Eric Conner: It’s a good lesson there. All the groundbreaking effects in the world still require a workable script, just like how a movie needs breaks from nonstop action and effects. Filmmakers sometimes need a break too. Even the man with over 50 directing credits to his name.

Steven Spielberg: It took me three years to recover from Schindler’s List. So I didn’t direct anything for three years. I’ve only twice had a three year hiatus. Once was after Saving Private Ryan and once was after Schindler’s List. And I think my three year hiatus after Schindler’s List was just because it was a very impactful experience telling that particular series of stories. And I wanted a break and I couldn’t get inspired to do anything else after Schindler’s List. I felt that I had spent a lot of energy and passion. I sort of became, I guess – well, here’s the other thing happened. I formed the Shoah foundation, which was a very difficult but very inspirational project, where I was taking testimonies, not myself personally, but hundreds of videographers all over the world. And sixty five countries were sent out to find the survivors of the Holocaust who would talk to our cameras to tell us what happened to them. And that took a long time to set up. So most of my energy went into that, into the documentaries that I was starting to produce because of that. And I wasn’t really interested in telling fictitious stories for a while. But when I finally decided that I wanted to get back to work, I thought the safest bet would be to purge myself of the reality of Schindler’s List and go into very familiar territory and shoot the sequel to Jurassic Park. Which was fun for me. And a vacation to do Lost World. And after Schindler’s List, I needed a vacation. That was a vacation I took.

Eric Conner: Well deserved breaks notwithstanding, Mr. Spielberg feels that there’s always something around him that provides inspiration for his art.

Steven Spielberg: Right now, my inspiration pretty much comes from my kids, my coworkers, my friends who are writers, other directors. My inspiration comes from seeing a good movie when I see a bad movie. The problem about seeing a bad movie is I’m uninspired for weeks. So I just try to be very, very selective because I try to see as a lot of movies. But when I see a good picture, it just turned something on inside of me that is unquenchable. And I just start producing thoughts. Not all them become movies or television shows, but they exist to me. And it’s a gift that a good play, a good screenplay, a good movie gives me. And I think it’s the same way for all of us. You know how you feel when you see something that inspires you. You want to go to work tomorrow. You want to take what you were inspired by and share that with the rest of the world through your own personal idiosyncrasies. So that’s all I look for is good stuff.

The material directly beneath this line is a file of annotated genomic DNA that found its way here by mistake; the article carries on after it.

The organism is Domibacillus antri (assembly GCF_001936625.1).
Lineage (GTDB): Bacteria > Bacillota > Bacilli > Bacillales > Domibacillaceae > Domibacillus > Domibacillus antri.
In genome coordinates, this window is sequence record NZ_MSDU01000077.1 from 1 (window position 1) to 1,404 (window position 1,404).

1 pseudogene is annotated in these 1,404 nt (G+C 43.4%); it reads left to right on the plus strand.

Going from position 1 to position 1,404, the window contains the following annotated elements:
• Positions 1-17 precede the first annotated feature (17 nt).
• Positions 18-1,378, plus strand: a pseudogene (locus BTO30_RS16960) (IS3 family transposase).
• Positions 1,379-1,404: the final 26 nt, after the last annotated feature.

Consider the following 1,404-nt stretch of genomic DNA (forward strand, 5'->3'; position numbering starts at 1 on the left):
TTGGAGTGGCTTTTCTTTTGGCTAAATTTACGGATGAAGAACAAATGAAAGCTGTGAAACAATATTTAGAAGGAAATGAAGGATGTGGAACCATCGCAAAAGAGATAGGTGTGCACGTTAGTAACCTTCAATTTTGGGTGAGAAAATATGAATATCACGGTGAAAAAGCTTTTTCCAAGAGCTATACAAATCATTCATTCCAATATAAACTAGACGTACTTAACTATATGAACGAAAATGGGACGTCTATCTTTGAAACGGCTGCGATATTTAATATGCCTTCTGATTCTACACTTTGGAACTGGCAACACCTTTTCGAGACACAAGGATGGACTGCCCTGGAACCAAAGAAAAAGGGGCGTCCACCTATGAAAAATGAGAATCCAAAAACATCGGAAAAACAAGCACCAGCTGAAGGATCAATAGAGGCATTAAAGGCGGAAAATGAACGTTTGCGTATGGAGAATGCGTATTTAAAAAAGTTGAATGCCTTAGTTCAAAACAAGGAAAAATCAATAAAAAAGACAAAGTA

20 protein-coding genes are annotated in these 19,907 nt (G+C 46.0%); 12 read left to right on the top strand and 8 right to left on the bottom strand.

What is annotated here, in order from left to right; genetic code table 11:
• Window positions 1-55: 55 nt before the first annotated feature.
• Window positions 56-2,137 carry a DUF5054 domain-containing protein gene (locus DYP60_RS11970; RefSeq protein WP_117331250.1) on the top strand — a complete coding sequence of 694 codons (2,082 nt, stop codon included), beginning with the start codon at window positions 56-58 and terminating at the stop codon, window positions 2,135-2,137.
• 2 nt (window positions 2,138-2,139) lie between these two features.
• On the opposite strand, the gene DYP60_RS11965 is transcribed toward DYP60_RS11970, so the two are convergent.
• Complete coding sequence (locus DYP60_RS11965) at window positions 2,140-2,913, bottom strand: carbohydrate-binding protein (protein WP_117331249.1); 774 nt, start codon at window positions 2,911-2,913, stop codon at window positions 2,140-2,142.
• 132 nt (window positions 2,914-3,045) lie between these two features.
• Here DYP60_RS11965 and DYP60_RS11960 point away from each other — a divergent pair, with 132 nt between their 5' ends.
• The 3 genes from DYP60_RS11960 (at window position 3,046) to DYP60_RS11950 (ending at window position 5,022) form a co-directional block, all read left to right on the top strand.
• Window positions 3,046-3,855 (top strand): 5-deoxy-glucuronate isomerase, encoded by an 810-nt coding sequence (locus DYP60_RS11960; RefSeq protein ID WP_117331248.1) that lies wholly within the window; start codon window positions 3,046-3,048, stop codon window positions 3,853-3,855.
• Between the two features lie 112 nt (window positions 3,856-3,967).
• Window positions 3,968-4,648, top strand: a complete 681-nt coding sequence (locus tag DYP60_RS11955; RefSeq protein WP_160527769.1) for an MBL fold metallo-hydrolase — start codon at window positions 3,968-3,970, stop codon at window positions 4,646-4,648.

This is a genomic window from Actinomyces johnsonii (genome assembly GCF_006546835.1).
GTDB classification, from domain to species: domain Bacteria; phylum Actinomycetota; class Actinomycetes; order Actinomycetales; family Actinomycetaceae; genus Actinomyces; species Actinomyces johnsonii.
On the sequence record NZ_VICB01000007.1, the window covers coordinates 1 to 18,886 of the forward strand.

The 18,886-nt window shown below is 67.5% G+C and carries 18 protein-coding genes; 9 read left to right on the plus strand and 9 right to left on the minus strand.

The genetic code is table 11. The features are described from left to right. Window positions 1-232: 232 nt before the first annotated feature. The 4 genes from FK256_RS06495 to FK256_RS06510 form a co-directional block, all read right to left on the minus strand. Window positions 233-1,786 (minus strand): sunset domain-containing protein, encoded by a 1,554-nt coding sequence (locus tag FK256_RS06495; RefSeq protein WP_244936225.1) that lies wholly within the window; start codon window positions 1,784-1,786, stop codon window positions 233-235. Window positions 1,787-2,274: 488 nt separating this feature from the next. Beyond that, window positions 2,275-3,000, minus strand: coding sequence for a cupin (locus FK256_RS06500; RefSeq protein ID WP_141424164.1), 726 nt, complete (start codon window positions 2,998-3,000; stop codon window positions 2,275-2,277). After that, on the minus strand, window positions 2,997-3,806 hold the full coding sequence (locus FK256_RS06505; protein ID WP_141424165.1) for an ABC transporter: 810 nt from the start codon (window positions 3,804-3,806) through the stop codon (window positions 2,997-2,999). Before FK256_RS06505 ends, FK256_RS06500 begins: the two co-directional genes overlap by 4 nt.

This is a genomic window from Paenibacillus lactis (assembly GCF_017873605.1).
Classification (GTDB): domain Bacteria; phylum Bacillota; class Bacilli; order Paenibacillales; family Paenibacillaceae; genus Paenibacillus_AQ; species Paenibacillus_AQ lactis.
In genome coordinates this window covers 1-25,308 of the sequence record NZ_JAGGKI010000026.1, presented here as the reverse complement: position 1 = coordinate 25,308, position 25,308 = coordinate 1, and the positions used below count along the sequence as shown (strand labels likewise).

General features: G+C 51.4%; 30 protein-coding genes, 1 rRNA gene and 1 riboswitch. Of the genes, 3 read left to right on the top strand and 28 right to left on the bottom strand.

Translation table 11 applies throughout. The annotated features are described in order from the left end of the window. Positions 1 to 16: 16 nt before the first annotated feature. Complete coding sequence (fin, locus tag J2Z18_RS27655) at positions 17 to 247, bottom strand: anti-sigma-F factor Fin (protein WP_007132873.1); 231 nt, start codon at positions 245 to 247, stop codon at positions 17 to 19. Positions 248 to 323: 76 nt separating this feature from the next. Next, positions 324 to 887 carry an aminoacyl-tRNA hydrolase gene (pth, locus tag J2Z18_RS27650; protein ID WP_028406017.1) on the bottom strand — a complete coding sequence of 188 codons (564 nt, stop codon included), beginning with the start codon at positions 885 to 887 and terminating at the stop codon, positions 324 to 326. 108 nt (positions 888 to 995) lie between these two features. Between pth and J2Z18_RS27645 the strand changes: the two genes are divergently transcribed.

Eric Conner: The good stuff sometimes might fly in the face of conventional wisdom about what projects Steven Spielberg should be directing next, but that doesn’t concern him. He prefers to just be open to possibilities.

Steven Spielberg: I don’t think a lot. I mean, I spend a lot of time reacting to things. I’ve kept myself open because to me, the reaction is more important than the thought process, meaning that my best career choice, I guess, would be just leaving myself open to be responsive to a script or an idea or a piece of material that comes down the pike. And if I really have a very intensely passionate, emotional reaction to it, I’m probably directed or at least try to direct it. So I just leave myself open to that. The projects that I wind up not doing in the projects I spent a year worrying to death, you know? Should I do it? Maybe I shouldn’t. Maybe it’s too similar to the last movie I made. If I used my brain to make all my choices. I would never have made E.T. because I had already made Close Encounters five years before. And I was into a whole thing about not wanting to repeat myself. And I had to beat that down with a stick, because if I didn’t repeat myself, there’s a lot of movies I never would’ve made. I wouldn’t have made Jaws because it would’ve been too similar to Duel. You know, I’m saying so sometimes you just have to stop thinking and just start reacting.

Eric Conner: If repeating one’s work is the reason we have E.T., then I think we should all consider doing it. So if the tales of his storied career weren’t enough, Steven Spielberg’s final words to our students demonstrated how he has inspired audiences for decades.

Steven Spielberg: You’re the gift. Everybody in this room is the gift because you are the future of this business. I mean, you’re all going to go into this business and you’re gonna do different things. You may not be doing the same things you’re training to do right now. You may surprise yourselves and do things that an actor may be a director, a writer may turn into a producer. You just don’t know. Somebody might be an editor. Someone might be a production designer. Someone might be in publicity and marketing. You just never know. But the fact of the matter is that I sit here and look at all of these bright young faces and I just see the future of this business and it looks really bright. Thanks to all of you. Really.

Eric Conner: To the man who gave us Indiana Jones, Jurassic Park, Private Ryan, Close Encounters and dozens of other classics. Well, I think he’s the one who deserves our thanks. As do all of you for listening.

This episode was based on the Q&A moderated by Tova Laiter. To watch the full interview or to see our other Q&As, check out our YouTube channel at YouTube.com/NewYorkFilmAcademy. This episode was written by me, Eric Conner. Edited and mixed by Kristian Heydon. Our creative director is David Andrew Nelson, who also produced this episode with Kristian Heydon and myself. Executive produced by Tova Laiter, Jean Sherlock and Dan Mackler. A special thanks to all our staff and crew who made this possible. To learn more about our programs, check us out at NYFA.edu. Be sure to subscribe on Apple podcasts or wherever you listen. See you next time.